When you go to a new country, you want to try new and interesting foods, right? Japan has an endless variety of food and while you are studying Japanese, it can be an interesting way to learn bits and pieces of Japanese culture. Japan has a very rich food culture that both stays true to it’s roots and embraces endless variety of foreign and fusion styles. In this series, I’ll talk about the eating and drinking aspects of Japanese culture.
The most important thing to understand about food in Japan is that the concept of a meal is very different in Japan. A meal is supposed to have some sort of meat, some sort of vegetable and either bread, noodles or rice. Subtract one from the mix and it may not be considered a meal for some. I’ve seen Japanese eat endless amount of vegetables and meat and still claim to be hungry because there is no rice, but as long as they have all three, they seem to be satisfied whether it’s portion made for a monster or for a mouse. The main dish is considered to be the rice, bread or noodle part. Everything else is side dishes, even if it’s the smallest part and even if you are anticipating it the least. The nice thing about this is that most things come in sets and you can find some really cheap lunch specials.
The one time this “main dish” rule does not apply is when drinking with co-workers or friends in a party like setting (and these settings are very common in Japan). At izakaya (or a cross between a restaurant and a bar with private seating), people forget the rules of balance and often beer becomes their starch of choice while they slowly eat all kinds of side dishes and share everything.
Ordering a drink is almost understood at a Japanese. Of course no waiter or chef will get angry with you if you don’t drink alcohol but since food is often set at very fair prices, a lot of places make their money from drinks so depending on the price of the meal, at a local place, you may want to consider ordering at least an ice tea or coffee to keep the place running. The soft drinks are often close in price to the alcohol so some people find themselves drinking a lot more alcohol, trying to get more bang for their buck. I am certainly guilty of this. I usually check the atmosphere first to see if I can get away with not ordering a drink. If everyone around me is drunk or in a group or if the food is dirt cheap, I take it as a cue to get a drink. If it’s all families or if the dishes seem priced to make a profit, I skip the drink. Since I live in cafe’s, I am often ordering a drink though. We’ll talk all about drinking culture and the Izakaya in a future article.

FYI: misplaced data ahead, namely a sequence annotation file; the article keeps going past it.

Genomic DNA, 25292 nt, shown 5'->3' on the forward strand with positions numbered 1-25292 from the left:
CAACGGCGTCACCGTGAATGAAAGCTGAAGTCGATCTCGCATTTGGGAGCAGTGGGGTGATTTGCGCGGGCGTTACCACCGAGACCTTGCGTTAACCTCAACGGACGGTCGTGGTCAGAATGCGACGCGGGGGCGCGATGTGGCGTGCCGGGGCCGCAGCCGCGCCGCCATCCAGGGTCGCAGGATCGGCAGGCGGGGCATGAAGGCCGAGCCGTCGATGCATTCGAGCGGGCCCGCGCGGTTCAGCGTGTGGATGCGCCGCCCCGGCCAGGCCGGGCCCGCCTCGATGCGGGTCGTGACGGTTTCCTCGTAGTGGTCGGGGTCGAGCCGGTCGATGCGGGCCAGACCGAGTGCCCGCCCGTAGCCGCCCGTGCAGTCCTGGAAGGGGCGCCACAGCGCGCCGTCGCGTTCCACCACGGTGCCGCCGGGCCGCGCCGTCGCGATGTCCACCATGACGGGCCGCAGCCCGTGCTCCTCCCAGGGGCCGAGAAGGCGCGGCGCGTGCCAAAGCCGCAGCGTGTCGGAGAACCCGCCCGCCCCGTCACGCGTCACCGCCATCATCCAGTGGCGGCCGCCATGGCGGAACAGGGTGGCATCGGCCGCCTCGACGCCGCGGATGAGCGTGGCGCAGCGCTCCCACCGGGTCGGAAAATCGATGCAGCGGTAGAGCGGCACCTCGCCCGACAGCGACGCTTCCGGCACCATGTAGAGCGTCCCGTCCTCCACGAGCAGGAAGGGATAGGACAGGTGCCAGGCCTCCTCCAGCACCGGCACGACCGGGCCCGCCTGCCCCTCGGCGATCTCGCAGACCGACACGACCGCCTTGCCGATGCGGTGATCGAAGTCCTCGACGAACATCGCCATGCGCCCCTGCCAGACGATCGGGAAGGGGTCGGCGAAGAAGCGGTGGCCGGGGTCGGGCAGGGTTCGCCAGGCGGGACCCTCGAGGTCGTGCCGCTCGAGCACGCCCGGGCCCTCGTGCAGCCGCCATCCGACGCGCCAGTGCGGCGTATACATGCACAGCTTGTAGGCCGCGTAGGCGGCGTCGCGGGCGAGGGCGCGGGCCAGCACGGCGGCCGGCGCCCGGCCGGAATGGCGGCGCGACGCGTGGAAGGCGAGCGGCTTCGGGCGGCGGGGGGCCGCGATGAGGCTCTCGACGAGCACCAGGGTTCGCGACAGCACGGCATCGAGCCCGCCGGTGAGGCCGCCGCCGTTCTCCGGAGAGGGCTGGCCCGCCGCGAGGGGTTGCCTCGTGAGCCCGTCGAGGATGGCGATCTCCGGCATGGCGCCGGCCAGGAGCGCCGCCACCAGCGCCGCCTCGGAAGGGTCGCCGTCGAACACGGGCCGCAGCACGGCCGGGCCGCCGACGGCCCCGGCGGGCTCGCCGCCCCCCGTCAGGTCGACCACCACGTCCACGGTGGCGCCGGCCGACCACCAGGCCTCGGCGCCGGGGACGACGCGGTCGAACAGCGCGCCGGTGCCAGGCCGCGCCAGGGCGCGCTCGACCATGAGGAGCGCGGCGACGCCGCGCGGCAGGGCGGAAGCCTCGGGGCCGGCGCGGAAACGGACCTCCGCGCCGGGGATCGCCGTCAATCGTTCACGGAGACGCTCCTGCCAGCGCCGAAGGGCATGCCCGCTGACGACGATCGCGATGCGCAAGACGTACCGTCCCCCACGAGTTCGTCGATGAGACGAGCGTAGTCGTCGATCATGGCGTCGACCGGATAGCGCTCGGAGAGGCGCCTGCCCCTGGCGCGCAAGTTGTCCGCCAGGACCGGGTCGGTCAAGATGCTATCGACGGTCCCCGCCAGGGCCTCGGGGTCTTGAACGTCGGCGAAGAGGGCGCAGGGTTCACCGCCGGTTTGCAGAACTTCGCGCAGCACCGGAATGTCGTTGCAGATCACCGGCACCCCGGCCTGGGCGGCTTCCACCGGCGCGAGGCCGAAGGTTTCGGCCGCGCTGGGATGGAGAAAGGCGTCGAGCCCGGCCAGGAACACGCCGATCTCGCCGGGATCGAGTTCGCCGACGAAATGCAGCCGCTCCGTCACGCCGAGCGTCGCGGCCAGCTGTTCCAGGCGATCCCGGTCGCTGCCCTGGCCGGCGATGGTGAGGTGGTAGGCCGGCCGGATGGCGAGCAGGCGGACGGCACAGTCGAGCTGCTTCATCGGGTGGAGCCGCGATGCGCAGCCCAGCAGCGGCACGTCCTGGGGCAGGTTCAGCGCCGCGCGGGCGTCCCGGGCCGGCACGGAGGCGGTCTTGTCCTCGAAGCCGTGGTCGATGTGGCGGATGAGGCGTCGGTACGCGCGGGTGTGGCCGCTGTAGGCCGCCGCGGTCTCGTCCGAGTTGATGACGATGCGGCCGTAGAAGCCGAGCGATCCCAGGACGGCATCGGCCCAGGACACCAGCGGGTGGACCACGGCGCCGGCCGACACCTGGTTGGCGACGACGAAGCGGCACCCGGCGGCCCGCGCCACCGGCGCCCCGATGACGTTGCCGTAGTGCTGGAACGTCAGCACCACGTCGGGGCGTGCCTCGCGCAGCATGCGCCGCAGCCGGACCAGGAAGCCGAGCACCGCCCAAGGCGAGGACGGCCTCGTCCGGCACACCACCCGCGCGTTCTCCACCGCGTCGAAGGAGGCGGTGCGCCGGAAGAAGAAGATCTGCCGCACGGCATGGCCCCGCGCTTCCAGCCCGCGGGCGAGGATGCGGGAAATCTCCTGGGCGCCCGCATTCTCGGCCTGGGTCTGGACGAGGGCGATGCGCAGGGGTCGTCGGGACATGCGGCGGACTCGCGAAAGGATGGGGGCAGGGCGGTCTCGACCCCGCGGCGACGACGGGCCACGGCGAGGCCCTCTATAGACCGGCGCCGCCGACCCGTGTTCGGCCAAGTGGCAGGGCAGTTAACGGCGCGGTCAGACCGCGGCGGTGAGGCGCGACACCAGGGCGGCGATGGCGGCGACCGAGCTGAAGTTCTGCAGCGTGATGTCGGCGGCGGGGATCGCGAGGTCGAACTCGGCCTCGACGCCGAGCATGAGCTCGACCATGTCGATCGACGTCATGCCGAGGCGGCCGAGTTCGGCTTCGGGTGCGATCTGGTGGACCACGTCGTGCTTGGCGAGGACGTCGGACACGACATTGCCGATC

There is a common complaint among some foreigners that portions are too small in Japan. I think this is a matter of expectations and if you don’t compare it to your own country, you may find yourself quite satisfied with the portions. Remember, it is considered polite to finish your entire meal and a chef may even feel a little pinch of sadness when someone doesn’t, although you should never force yourself. It is also very uncommon to take leftovers back with you may even get a confused look if you ask. In contrast, in the States or on trips to China, I find many people leaving a good portion of their meal for the garbage can.
As you study Japanese, don’t forget to enjoy the culture in one of the most fundamental and primitive ways possible: eating.
The task of choosing where to eat out (gaishoku, がいしょく, 外食) in Japan can be a difficult one. Upon venturing out to a busy area in the evening in Japan, you will be met by a dazzling array of neon, endless signs for eateries, often from basement up to the seventh or eighth floor or above and stretching off into the distance in all directions, with menu-bearing touts (yobikomi, よびこみ, 呼び込み) intent on herding potential customers in the direction of their particular restaurant. How can you navigate through this to a meal that fits both your palate and your wallet?